Voters in Pierce Transit’s public transportation benefit area are deciding whether to increase the county sales tax by three-tenths of 1 percent in order to boost funding for the agency’s bus service and avoid cutbacks.
While only voters living within the benefit area can cast ballots on the proposal by the Nov. 6 election day, their decision will affect bus riders and taxpayers who live outside the area, as well.
Supporters of Proposition 1 say the proposed tax increase, which – for example – would amount to three cents for a $10 purchase, will ensure funding for bus service for people with limited or no other transportation options. They include seniors, students, commuters, people with disabilities and low-income families and individuals.
The same tax increase, with similar motivation for proposing it, was rejected by voters in 2011. Since then, Pierce Transit has cut costs, raised fares and reduced its number of management employees. In addition, bus drivers and other employees agreed to no pay raises in a three-year contract. But ridership has risen to its highest levels in the history of Pierce Transit, officials said.
Pierce Transit anticipates cutting 35 percent of its current service if the ballot measure fails. There would be no regular or special bus service for people with disabilities on weekends or past 7 p.m. on weeknights, and runs for commuters would be curtailed on weekdays.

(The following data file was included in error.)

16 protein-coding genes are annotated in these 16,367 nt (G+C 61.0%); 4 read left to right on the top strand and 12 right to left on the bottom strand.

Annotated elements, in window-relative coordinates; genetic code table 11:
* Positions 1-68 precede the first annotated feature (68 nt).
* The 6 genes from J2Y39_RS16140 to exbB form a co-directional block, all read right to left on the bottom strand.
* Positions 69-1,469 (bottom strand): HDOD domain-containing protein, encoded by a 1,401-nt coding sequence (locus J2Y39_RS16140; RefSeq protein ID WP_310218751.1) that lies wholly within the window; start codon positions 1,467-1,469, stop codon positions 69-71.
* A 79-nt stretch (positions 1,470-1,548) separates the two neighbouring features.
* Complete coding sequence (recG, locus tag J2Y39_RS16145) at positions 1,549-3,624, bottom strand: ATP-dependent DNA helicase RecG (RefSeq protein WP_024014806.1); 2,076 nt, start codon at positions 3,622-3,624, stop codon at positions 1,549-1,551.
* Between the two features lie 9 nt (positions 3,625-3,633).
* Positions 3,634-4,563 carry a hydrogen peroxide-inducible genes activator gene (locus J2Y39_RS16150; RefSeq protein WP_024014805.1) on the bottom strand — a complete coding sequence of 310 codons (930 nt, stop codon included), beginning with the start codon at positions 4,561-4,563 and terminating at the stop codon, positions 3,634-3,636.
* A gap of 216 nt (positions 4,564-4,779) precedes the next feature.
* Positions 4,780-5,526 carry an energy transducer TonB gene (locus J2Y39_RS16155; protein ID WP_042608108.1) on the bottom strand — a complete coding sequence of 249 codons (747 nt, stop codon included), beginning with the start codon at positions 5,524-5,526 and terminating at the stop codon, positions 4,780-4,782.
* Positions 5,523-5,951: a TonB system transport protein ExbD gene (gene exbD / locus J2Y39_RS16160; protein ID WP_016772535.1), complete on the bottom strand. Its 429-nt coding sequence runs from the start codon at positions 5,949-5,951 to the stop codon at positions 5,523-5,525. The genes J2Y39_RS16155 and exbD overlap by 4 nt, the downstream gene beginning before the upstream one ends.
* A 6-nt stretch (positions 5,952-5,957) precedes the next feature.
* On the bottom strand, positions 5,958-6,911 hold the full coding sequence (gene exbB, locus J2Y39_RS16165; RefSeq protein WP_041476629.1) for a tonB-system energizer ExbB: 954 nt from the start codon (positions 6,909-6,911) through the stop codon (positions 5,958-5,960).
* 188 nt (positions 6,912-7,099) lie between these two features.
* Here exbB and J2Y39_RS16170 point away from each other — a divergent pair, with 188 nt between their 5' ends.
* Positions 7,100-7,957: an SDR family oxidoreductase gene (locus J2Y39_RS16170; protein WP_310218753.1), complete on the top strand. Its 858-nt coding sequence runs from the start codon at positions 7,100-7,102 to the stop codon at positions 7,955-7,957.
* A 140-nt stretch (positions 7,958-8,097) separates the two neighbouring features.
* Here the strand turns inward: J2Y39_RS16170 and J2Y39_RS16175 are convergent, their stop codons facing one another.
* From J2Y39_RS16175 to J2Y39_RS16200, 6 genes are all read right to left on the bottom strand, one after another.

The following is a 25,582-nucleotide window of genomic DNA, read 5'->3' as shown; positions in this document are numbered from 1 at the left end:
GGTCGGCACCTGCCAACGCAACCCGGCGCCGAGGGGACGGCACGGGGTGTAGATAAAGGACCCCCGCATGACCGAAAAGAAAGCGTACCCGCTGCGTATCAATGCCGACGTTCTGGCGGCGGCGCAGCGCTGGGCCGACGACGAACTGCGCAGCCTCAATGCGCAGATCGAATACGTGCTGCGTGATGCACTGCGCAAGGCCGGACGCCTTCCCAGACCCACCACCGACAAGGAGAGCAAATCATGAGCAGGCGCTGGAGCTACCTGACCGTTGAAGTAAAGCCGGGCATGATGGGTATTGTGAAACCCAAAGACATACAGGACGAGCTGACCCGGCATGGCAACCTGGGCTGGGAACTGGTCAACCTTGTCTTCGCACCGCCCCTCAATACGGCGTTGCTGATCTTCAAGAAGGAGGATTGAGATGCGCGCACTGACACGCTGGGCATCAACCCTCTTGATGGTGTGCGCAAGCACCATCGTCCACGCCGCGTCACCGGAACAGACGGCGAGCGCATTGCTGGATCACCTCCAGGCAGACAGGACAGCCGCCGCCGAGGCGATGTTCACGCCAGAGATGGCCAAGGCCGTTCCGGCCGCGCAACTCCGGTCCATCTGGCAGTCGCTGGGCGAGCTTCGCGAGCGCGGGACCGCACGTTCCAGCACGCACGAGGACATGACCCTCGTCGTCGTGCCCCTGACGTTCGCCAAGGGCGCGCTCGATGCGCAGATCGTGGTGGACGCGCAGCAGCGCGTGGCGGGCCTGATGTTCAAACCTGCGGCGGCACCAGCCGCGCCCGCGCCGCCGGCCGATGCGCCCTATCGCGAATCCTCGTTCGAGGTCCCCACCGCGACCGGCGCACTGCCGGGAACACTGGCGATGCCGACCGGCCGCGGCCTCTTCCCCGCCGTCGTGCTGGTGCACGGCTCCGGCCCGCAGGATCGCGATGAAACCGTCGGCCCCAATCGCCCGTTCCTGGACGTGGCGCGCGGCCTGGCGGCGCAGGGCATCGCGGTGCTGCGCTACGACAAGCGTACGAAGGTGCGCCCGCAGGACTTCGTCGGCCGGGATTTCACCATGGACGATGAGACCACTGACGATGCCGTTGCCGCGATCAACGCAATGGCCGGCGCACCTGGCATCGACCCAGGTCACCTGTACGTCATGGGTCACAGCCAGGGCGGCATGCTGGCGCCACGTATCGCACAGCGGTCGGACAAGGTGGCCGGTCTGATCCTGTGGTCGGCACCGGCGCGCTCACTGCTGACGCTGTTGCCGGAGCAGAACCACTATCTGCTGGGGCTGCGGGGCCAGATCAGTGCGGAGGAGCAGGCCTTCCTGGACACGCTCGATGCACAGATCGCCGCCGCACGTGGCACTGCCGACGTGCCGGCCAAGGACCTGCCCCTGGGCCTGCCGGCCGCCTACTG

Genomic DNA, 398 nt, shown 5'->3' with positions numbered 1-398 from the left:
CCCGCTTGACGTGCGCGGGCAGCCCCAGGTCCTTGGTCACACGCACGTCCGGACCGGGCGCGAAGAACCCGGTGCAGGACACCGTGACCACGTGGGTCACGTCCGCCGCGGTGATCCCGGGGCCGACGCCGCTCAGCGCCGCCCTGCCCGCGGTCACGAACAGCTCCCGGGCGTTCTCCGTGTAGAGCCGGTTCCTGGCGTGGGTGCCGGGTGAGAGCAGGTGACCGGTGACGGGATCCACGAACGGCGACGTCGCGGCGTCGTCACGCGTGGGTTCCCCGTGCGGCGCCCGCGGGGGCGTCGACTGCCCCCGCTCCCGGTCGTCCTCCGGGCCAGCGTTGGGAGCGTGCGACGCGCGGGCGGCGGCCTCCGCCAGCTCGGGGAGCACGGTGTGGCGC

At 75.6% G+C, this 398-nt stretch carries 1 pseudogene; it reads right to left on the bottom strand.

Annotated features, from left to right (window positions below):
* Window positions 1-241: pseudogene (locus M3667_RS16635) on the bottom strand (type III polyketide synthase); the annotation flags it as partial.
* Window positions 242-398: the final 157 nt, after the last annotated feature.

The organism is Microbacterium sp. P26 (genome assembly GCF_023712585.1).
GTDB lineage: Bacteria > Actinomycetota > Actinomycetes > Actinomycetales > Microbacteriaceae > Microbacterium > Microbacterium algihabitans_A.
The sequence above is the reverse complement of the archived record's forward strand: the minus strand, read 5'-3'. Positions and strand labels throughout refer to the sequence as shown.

If the measure passes, Pierce Transit states that current levels of service would continue and special service, such as routes to high-traffic events like the Washington State Fair in Puyallup that were eliminated in past cutbacks, would be restored.
A committee of citizens working to defeat the tax proposal claims that a higher sales tax would put a disproportionate burden on low-income persons, and that the tax could continue even if Pierce Transit’s finances improve.
The committee also asserts that Pierce Transit should reduce the amount of money that its workers are paid.
The Graham-South Hill-Spanaway area is about as far south in the county as Pierce Transit buses go. Eatonville and nearby communities have no direct service because they weren’t included in the transit service area that was initially created in 1979. People from those areas and others that aren’t in the transit benefit area can ride the buses, though. They can also pay the higher tax.
Communities that are part of the benefit area include Tacoma, Puyallup, Gig Harbor, Lakewood and Sumner. Voters there will have a say in whether the proposed tax increase passes or fails.